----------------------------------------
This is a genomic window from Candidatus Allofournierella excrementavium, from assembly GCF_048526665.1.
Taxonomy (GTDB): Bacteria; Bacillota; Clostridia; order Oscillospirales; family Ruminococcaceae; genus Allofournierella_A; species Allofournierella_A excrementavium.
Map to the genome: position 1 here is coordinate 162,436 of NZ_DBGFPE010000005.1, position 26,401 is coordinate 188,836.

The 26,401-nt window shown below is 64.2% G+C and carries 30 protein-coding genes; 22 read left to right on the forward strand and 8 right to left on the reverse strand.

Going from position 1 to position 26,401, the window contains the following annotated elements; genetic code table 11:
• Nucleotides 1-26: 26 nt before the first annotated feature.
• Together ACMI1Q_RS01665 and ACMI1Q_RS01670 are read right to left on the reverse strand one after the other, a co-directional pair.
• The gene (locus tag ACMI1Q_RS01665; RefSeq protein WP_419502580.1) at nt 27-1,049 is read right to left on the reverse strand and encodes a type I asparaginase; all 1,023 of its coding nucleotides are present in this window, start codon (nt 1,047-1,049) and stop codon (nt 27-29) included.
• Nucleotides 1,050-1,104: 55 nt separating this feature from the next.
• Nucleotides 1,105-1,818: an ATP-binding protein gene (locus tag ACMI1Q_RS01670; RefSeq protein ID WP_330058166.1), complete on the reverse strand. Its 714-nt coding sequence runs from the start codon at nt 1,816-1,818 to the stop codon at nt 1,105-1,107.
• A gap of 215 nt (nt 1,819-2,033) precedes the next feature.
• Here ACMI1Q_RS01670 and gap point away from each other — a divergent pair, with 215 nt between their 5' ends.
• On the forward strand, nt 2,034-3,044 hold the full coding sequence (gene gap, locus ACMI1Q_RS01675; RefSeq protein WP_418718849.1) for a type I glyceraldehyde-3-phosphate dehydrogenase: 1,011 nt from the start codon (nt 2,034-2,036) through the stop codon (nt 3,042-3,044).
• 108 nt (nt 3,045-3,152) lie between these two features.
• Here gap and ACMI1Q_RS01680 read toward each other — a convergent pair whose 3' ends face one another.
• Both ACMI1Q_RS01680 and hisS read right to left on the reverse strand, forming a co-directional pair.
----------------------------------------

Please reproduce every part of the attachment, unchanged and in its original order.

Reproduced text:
This is a genomic window from Candidatus Allofournierella excrementavium, from assembly GCF_048526665.1.
Taxonomy (GTDB): Bacteria; Bacillota; Clostridia; order Oscillospirales; family Ruminococcaceae; genus Allofournierella_A; species Allofournierella_A excrementavium.
Map to the genome: position 1 here is coordinate 162,436 of NZ_DBGFPE010000005.1, position 26,401 is coordinate 188,836.

The 26,401-nt window shown below is 64.2% G+C and carries 30 protein-coding genes; 22 read left to right on the forward strand and 8 right to left on the reverse strand.

Going from position 1 to position 26,401, the window contains the following annotated elements; genetic code table 11:
• Nucleotides 1-26: 26 nt before the first annotated feature.
• Together ACMI1Q_RS01665 and ACMI1Q_RS01670 are read right to left on the reverse strand one after the other, a co-directional pair.
• The gene (locus tag ACMI1Q_RS01665; RefSeq protein WP_419502580.1) at nt 27-1,049 is read right to left on the reverse strand and encodes a type I asparaginase; all 1,023 of its coding nucleotides are present in this window, start codon (nt 1,047-1,049) and stop codon (nt 27-29) included.
• Nucleotides 1,050-1,104: 55 nt separating this feature from the next.
• Nucleotides 1,105-1,818: an ATP-binding protein gene (locus tag ACMI1Q_RS01670; RefSeq protein ID WP_330058166.1), complete on the reverse strand. Its 714-nt coding sequence runs from the start codon at nt 1,816-1,818 to the stop codon at nt 1,105-1,107.
• A gap of 215 nt (nt 1,819-2,033) precedes the next feature.
• Here ACMI1Q_RS01670 and gap point away from each other — a divergent pair, with 215 nt between their 5' ends.
• On the forward strand, nt 2,034-3,044 hold the full coding sequence (gene gap, locus ACMI1Q_RS01675; RefSeq protein WP_418718849.1) for a type I glyceraldehyde-3-phosphate dehydrogenase: 1,011 nt from the start codon (nt 2,034-2,036) through the stop codon (nt 3,042-3,044).
• 108 nt (nt 3,045-3,152) lie between these two features.
• Here gap and ACMI1Q_RS01680 read toward each other — a convergent pair whose 3' ends face one another.
• Both ACMI1Q_RS01680 and hisS read right to left on the reverse strand, forming a co-directional pair.